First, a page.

*. I was scratching my head as Ant-Man and the Wasp got started. What was with this voiceover, rehashing the story of what happened to Hank Pym’s wife, which was itself a flashback episode in the first film? This is a clunky opening, especially for a Marvel movie, which are usually so deft in such matters. All of the MCU movies are tied together in various way, but they rarely bother entering into time-consuming explanations about what happened in previous movies in order to bring us up to speed. They take a certain amount of familiarity with the rest of the franchise for granted.
*. It’s even stranger given that Michael Douglas had made director Peyton Reed promise him that he (Douglas, playing Pym) wouldn’t be “just a walking exposition machine” in this film. And yet this is how we begin.
*. As things turn out, the background we get is at least somewhat necessary as it provides Ant-Man and the Wasp with its plot, which has to do with rescuing Janet Van Dyne (Michelle Pfeiffer) from all the pretty lights of the quantum realm. Plus, after a few years it’s not impossible (and perhaps even likely) that the audience would have forgotten the relevant material. But I still think it opens the movie on the wrong foot.
*. Pretty much everything I said about Ant-Man goes for this film as well. There’s a likeable cast being likeable. It’s a superhero comedy but it’s not really jokier or funnier than most of the other Marvel movies. It’s just easy going. Sort of a family-oriented Deadpool.
*. But all the reservations I had with Ant-Man are here too. It’s a poor story that makes little sense and the villains aren’t very good. The Ghost (who has her own dull back story dialed up) isn’t a bad guy but just someone trying to cure herself of quantum phasing by . . . well, I really can’t tell you. That part wasn’t explained very well. But it has something to do with the quantum realm and it will have a negative impact on Janet. As things turn out, Janet will lay her hands on Ava at the end and then Scott will be sent back to the quantum realm to collect “healing particles.” If that makes it any clearer. Ha-ha.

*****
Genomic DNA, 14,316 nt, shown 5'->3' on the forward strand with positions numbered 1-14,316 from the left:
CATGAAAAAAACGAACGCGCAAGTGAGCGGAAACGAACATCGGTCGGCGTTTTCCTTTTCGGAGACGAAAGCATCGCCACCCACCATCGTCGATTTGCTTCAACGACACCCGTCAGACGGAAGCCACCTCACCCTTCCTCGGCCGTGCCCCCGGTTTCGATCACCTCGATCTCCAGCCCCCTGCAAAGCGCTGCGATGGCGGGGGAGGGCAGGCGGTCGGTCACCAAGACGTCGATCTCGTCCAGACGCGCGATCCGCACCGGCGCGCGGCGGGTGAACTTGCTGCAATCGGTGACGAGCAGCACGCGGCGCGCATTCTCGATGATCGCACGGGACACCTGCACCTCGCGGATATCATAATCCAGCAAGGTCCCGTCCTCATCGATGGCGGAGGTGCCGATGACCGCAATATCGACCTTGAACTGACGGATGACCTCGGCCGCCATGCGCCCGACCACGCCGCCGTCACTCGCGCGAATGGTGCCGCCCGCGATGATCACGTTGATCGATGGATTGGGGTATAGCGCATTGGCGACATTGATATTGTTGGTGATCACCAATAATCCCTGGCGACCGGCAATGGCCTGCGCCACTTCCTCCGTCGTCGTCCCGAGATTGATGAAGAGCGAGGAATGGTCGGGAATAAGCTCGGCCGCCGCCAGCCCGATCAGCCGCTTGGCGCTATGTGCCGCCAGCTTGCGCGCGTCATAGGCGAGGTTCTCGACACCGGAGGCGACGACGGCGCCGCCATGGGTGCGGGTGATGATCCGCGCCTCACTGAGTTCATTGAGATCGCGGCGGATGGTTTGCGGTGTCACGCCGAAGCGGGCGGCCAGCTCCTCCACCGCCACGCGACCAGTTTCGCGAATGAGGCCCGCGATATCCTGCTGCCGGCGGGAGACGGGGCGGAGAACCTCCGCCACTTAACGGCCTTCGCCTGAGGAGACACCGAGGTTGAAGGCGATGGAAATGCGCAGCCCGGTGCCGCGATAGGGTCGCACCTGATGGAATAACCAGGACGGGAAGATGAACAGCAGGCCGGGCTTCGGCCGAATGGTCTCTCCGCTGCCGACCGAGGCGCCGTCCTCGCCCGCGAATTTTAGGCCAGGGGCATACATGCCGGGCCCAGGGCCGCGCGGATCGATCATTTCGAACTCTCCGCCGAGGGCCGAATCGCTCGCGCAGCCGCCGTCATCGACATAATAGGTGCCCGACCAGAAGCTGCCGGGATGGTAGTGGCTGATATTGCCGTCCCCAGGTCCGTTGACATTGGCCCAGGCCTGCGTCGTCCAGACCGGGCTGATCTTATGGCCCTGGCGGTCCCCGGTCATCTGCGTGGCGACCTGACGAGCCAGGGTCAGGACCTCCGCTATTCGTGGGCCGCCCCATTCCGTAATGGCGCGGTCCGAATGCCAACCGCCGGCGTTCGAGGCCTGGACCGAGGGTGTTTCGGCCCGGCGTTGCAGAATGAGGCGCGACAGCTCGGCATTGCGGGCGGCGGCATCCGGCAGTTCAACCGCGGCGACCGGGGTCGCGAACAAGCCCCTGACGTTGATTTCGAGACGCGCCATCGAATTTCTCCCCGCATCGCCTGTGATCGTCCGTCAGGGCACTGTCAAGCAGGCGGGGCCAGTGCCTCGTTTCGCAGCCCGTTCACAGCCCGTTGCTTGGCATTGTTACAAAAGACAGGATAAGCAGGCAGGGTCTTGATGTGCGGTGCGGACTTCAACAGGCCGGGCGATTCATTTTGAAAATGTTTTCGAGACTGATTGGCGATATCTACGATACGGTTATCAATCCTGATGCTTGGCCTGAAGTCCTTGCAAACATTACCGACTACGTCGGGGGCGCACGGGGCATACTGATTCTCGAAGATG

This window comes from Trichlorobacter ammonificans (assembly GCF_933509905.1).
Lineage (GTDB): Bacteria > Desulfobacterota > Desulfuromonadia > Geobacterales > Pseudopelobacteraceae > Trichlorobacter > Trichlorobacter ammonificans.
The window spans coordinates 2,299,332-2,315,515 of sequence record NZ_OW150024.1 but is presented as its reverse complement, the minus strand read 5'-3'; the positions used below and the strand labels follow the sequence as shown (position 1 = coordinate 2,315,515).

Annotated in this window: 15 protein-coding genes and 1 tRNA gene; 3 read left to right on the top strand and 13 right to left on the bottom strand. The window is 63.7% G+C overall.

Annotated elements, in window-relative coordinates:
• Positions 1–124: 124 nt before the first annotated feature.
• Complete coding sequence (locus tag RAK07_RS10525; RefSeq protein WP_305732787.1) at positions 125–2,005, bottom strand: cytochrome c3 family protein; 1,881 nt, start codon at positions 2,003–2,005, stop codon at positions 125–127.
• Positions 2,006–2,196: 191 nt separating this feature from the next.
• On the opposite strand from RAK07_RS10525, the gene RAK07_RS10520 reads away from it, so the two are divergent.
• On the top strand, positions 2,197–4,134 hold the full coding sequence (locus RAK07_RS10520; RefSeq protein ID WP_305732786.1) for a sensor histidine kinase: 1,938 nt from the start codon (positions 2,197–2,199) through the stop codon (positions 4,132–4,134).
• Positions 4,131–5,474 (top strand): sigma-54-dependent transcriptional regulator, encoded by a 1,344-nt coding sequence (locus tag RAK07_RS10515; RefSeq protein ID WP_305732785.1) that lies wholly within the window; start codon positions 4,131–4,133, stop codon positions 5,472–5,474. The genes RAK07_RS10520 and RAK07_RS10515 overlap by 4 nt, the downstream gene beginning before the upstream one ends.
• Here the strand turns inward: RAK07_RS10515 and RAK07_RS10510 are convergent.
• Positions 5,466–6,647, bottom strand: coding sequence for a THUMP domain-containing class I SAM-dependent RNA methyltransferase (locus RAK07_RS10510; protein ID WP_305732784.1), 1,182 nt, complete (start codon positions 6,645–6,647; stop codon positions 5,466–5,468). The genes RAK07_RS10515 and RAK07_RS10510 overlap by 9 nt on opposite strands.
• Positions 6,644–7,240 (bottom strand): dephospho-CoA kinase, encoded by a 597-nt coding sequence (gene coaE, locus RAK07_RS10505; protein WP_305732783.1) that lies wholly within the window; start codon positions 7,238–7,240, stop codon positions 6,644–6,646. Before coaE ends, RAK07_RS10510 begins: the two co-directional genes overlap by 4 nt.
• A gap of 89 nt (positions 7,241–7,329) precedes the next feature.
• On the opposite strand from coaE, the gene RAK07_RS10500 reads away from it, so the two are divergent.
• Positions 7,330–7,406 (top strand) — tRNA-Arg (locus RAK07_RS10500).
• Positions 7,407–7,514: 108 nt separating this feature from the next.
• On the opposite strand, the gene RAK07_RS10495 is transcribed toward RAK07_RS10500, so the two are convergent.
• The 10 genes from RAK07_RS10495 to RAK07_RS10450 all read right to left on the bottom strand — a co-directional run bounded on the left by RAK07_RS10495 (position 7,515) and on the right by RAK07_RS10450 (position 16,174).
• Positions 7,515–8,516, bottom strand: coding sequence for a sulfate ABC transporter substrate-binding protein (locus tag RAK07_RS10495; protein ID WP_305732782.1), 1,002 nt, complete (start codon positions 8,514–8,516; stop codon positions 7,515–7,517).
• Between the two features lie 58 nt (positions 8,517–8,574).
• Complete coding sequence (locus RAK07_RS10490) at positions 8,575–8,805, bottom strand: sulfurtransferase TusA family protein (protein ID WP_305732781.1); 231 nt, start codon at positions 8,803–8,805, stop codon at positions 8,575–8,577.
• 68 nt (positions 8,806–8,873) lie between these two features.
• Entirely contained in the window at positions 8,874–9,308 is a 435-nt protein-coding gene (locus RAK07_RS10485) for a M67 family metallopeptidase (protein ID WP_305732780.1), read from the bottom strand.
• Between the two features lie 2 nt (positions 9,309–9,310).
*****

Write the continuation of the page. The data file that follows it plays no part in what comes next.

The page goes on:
*. We also have Walton Goggins playing a heel named Sonny Burch who wants to get his hands on Pym’s lab because it’s apparently worth a lot of money even though he has no idea what it does or how it works. In other words, he’s just an obstacle thrown up by the plot, the same as the better intentioned but just as bumbling FBI.
*. The whole thing made me think of Guardians of the Galaxy Volume 2 with its interest in parents and children and the climax set in an alternate reality that is all colours and lights. And I didn’t like Guardians of the Galaxy Volume 2. I guess I liked this movie a bit better but it struck me as even more forgettable than Ant-Man.
*. Paul Rudd, I have to say, doesn’t seem as into it this time out, but Evangeline Lilly and Michael Peña stand out. The casting of the Marvel movies may be their strongest suit. And I say casting because little in the way of acting is demanded. Has Marvel ever had a real misfire when it came to casting? I can’t think of one off the top of my head. Yet the actors all seem so replaceable.
*. The production drips millions and millions of dollars from every frame. The action scenes bounce us around a lot. It’s entertaining nonsense, but there are some dull moments and, as with all the Marvel movies, I can only take so much of it. I usually watch one of these flicks every few months and that’s all I can take. Any more and I think I’d be sick with hyperglycemia. There are no healing particles for that in Marvel’s candy land.